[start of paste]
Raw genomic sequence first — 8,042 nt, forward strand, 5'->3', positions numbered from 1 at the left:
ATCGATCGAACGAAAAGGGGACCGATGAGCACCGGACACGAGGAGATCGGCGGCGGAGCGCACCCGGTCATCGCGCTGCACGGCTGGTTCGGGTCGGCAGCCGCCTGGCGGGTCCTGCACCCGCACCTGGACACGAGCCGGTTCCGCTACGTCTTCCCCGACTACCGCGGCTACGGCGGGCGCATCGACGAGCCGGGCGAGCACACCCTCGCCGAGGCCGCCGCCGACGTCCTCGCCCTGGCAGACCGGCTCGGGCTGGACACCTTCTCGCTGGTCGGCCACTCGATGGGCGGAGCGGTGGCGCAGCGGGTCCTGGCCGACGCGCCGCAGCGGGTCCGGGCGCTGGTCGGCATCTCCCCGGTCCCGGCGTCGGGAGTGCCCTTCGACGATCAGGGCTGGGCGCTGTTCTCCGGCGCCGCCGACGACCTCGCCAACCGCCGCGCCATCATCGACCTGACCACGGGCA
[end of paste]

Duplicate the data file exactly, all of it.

Raw genomic sequence first — 8,042 nt, forward strand, 5'->3', positions numbered from 1 at the left:
ATCGATCGAACGAAAAGGGGACCGATGAGCACCGGACACGAGGAGATCGGCGGCGGAGCGCACCCGGTCATCGCGCTGCACGGCTGGTTCGGGTCGGCAGCCGCCTGGCGGGTCCTGCACCCGCACCTGGACACGAGCCGGTTCCGCTACGTCTTCCCCGACTACCGCGGCTACGGCGGGCGCATCGACGAGCCGGGCGAGCACACCCTCGCCGAGGCCGCCGCCGACGTCCTCGCCCTGGCAGACCGGCTCGGGCTGGACACCTTCTCGCTGGTCGGCCACTCGATGGGCGGAGCGGTGGCGCAGCGGGTCCTGGCCGACGCGCCGCAGCGGGTCCGGGCGCTGGTCGGCATCTCCCCGGTCCCGGCGTCGGGAGTGCCCTTCGACGATCAGGGCTGGGCGCTGTTCTCCGGCGCCGCCGACGACCTCGCCAACCGCCGCGCCATCATCGACCTGACCACGGGCA